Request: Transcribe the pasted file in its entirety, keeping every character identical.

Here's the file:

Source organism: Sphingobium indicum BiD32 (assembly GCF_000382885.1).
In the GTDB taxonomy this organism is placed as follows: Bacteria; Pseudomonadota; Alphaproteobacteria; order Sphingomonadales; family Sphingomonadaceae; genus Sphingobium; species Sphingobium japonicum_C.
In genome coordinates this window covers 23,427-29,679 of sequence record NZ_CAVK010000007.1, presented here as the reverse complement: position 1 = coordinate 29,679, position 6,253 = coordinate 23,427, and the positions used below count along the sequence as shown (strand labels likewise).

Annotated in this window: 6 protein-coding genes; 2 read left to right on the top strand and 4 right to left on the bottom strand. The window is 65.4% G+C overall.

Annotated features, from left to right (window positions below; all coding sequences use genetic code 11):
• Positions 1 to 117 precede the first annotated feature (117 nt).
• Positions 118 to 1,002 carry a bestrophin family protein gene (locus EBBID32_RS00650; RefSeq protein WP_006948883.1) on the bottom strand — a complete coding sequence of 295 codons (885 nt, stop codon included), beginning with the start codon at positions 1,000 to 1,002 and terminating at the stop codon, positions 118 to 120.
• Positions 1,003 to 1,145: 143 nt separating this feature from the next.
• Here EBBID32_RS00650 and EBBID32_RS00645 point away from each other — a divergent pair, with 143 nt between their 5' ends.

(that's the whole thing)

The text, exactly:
Source organism: Sphingobium indicum BiD32 (assembly GCF_000382885.1).
In the GTDB taxonomy this organism is placed as follows: Bacteria; Pseudomonadota; Alphaproteobacteria; order Sphingomonadales; family Sphingomonadaceae; genus Sphingobium; species Sphingobium japonicum_C.
In genome coordinates this window covers 23,427-29,679 of sequence record NZ_CAVK010000007.1, presented here as the reverse complement: position 1 = coordinate 29,679, position 6,253 = coordinate 23,427, and the positions used below count along the sequence as shown (strand labels likewise).

Annotated in this window: 6 protein-coding genes; 2 read left to right on the top strand and 4 right to left on the bottom strand. The window is 65.4% G+C overall.

Annotated features, from left to right (window positions below; all coding sequences use genetic code 11):
• Positions 1 to 117 precede the first annotated feature (117 nt).
• Positions 118 to 1,002 carry a bestrophin family protein gene (locus EBBID32_RS00650; RefSeq protein WP_006948883.1) on the bottom strand — a complete coding sequence of 295 codons (885 nt, stop codon included), beginning with the start codon at positions 1,000 to 1,002 and terminating at the stop codon, positions 118 to 120.
• Positions 1,003 to 1,145: 143 nt separating this feature from the next.
• Here EBBID32_RS00650 and EBBID32_RS00645 point away from each other — a divergent pair, with 143 nt between their 5' ends.